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5 September 2011

1 in 10 UK businesses don’t have a social media policy

Rachel Hawkes, account director, Elemental By Rachel Hawkes

Acas logoAcas (Advisory, Conciliation and Arbitration Service) has unveiled the first of its guides to help British business navigate employee’s use of social media platforms such as Facebook and Twitter.  One in 10 UK businesses don’t have a social media policy despite six out of 10 employees logging on at work every day.

It hopes the guide will help business establish protocols, use and behaviour both during and after work hours, and help save UK businesses billions of pounds lost each year through social media.  Acas references a study by My Job Group from August 2010, which showed that misuse of the internet and social media costs the UK economy up to £14 billion per annum.   

Acas has pulled its guidelines together based on research (link opens in PDF) it commissioned the Institute for Employment Studies to undertake, which featured case studies from BT and HMRC.  As well as providing a guide on how to develop a social media policy, Acas has provided fact-sheets for social media on the following areas:

  • Managing performance
  • Recruitment
  • Discipline and grievances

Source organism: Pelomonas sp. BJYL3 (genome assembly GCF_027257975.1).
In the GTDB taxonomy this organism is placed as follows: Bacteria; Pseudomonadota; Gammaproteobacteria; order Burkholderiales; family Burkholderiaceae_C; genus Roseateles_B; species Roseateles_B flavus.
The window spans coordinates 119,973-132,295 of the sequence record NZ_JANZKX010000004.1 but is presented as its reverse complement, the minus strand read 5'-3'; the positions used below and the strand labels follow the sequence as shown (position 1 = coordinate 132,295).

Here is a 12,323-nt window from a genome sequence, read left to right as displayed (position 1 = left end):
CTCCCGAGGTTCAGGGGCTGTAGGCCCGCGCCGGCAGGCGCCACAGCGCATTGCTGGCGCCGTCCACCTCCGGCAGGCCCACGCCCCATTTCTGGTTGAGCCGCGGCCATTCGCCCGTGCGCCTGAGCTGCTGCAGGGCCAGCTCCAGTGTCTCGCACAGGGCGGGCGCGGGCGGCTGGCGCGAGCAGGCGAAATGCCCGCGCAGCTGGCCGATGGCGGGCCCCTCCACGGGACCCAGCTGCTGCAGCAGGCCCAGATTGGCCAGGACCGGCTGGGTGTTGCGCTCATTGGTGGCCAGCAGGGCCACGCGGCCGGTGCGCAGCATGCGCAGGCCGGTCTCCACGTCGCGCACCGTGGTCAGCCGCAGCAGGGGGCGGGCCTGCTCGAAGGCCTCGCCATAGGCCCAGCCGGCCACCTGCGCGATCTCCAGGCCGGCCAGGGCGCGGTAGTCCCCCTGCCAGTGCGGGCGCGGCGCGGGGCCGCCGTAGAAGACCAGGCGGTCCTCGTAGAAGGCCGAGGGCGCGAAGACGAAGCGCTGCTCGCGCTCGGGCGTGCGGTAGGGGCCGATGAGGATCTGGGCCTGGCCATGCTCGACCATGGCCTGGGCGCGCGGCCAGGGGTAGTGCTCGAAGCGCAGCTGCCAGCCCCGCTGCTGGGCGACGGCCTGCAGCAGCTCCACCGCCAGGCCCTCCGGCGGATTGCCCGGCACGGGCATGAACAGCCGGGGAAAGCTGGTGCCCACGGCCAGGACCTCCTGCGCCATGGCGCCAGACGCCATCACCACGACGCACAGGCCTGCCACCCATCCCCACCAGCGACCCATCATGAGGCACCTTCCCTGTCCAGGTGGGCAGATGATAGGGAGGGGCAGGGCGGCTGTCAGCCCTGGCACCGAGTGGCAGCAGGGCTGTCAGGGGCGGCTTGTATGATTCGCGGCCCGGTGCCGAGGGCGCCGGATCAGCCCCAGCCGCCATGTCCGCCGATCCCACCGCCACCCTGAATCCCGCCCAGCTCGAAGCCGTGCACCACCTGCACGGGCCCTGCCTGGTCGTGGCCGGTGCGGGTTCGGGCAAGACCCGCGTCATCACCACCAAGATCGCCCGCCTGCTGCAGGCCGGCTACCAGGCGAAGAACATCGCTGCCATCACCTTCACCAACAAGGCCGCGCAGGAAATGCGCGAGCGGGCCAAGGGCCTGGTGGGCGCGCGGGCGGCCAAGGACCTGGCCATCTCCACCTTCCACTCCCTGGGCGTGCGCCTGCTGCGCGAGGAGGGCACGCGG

• Bullying
  • Defamation
  • Data protection and privacy


Acas chief executive John Taylor said, “Online conduct should not differ from offline conduct.  Employees should assume that everything they say on the internet could be made public, and should think whether they want their colleagues or boss to read it.  They might not mean it, but what they post could end up being seen by billions of people worldwide.”

According to Acas, fewer than one in ten employers had a social media policy to guide how staff should be interacting with social media.  Acas recommends that employers should spell out the dos and don’ts of using the internet and social media, and should the consequences of breaches of policy very clear.  The body also suggests the policy forms part of the employee contract.

Importantly, Acas recommends that businesses do not make staff feel gagged and that their privacy is intruded upon, but such guidelines should also make staff and managers feel protected against online bullying and that the reputation of the company is protected.  Acas warns they should treat carefully however, Taylor explains, “Heavy-handed monitoring can cause bad feeling and be time consuming.”

Taylor does agree that social media does have an important role to play however, “Many companies want their employees to be up to date and comfortable with internet working, as social media sites are increasingly a key part of business and marketing.  Firms need to bear this in mind.”

Categories: Social media, News, Marketing

Tags: Acas, social media, social media policy, employers, employees

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